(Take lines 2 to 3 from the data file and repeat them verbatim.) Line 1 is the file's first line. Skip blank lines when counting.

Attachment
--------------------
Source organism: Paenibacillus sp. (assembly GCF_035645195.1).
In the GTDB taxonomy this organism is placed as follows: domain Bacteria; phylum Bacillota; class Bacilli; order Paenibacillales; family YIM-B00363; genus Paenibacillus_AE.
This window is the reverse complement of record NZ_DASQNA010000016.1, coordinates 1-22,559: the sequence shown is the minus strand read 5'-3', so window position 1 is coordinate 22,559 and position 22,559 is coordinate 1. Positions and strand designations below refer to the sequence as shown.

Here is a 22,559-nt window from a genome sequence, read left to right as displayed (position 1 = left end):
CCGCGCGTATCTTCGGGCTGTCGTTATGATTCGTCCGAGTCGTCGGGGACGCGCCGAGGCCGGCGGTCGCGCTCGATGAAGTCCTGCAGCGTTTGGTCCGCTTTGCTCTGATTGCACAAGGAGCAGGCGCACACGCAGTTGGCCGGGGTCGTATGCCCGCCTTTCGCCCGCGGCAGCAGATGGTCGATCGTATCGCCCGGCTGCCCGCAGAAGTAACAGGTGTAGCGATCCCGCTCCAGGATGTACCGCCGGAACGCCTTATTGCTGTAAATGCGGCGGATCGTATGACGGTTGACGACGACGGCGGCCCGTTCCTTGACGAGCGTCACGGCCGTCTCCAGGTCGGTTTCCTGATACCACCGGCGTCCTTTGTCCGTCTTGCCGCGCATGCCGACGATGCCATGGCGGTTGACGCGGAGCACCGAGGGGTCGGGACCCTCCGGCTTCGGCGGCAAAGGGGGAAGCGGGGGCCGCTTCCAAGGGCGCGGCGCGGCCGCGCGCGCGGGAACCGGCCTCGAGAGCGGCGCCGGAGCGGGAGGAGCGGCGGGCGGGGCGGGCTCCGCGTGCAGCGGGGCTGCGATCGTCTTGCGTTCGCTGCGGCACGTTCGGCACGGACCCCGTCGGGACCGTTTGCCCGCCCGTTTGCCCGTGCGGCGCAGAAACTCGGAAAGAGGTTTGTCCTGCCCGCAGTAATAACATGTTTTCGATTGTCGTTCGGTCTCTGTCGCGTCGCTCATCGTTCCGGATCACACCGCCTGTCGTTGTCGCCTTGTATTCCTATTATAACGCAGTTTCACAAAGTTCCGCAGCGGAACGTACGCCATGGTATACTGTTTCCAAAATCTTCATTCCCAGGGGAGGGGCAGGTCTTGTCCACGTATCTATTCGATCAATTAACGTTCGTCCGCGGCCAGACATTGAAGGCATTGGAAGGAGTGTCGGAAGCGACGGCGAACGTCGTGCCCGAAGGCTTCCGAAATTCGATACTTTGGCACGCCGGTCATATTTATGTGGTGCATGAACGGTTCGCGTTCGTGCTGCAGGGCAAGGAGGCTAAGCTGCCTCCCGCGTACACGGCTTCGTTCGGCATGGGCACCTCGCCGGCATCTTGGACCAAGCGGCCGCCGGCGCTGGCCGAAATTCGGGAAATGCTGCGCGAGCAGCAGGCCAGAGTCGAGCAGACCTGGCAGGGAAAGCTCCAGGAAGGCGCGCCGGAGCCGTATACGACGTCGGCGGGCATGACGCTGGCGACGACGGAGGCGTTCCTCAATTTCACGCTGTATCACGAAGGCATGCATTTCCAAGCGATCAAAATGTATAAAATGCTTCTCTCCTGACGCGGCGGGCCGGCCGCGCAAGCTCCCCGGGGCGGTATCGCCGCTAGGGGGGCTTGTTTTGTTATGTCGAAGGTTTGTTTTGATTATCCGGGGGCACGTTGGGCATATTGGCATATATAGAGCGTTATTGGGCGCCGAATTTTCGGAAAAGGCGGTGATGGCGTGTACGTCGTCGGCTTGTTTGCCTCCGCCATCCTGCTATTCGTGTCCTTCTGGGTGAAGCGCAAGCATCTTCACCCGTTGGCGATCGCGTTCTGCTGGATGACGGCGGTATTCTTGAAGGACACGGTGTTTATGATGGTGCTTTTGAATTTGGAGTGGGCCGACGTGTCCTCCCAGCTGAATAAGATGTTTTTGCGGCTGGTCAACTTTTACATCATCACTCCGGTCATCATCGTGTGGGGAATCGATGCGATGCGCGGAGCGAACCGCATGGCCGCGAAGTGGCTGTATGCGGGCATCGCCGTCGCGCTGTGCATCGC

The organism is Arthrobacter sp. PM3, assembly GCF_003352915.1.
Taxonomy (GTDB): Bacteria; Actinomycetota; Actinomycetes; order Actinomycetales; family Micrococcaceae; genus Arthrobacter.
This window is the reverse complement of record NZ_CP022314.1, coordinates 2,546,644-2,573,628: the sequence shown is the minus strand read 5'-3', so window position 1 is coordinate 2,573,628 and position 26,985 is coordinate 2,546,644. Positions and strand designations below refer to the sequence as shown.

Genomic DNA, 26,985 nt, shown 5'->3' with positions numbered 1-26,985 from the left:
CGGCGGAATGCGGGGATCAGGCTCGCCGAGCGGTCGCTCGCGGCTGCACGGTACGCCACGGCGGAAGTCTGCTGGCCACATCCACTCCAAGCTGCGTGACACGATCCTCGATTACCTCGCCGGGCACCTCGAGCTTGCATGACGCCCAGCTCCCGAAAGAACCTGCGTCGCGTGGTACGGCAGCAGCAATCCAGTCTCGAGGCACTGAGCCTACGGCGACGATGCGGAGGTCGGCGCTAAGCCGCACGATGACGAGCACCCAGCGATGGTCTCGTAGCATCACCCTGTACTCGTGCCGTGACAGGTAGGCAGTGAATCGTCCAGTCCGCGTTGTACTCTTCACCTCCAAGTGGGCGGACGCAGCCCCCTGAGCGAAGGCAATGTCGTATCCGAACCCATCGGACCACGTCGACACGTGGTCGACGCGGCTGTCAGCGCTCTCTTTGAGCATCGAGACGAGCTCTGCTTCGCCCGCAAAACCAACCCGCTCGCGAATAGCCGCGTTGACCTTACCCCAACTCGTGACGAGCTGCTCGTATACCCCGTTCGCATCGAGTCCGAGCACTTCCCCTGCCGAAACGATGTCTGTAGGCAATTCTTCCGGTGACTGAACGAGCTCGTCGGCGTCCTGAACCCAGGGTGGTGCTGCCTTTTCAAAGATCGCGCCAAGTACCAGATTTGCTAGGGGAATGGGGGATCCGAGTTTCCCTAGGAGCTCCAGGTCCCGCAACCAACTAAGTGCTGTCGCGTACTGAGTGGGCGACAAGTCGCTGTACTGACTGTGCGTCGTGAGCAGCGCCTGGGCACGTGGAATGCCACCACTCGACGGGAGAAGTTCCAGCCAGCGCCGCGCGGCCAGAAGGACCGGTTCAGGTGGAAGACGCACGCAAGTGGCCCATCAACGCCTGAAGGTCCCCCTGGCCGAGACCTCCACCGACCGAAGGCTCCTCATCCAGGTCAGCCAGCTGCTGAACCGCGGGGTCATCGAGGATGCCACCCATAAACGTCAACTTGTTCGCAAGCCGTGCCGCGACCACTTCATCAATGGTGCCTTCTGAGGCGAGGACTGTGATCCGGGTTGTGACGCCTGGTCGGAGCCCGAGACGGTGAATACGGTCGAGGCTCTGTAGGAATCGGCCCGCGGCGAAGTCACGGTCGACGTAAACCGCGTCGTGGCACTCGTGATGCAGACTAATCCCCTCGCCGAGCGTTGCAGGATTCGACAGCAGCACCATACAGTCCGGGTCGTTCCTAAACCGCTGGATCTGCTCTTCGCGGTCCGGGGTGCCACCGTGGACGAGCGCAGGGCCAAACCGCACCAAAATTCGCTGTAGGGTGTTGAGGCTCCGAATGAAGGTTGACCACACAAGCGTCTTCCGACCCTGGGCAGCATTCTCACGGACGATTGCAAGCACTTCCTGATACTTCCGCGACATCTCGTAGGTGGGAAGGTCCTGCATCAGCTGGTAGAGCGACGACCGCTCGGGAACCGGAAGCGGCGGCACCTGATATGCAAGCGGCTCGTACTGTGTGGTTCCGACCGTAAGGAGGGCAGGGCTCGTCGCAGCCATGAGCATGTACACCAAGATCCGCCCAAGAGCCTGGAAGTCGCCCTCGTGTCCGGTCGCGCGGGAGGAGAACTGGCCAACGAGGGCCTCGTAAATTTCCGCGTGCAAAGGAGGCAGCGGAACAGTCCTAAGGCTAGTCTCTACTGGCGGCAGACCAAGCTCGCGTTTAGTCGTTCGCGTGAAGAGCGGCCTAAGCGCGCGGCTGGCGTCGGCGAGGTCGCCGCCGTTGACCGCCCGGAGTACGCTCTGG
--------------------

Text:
In the GTDB taxonomy this organism is placed as follows: domain Bacteria; phylum Bacillota; class Bacilli; order Paenibacillales; family YIM-B00363; genus Paenibacillus_AE.
This window is the reverse complement of record NZ_DASQNA010000016.1, coordinates 1-22,559: the sequence shown is the minus strand read 5'-3', so window position 1 is coordinate 22,559 and position 22,559 is coordinate 1. Positions and strand designations below refer to the sequence as shown.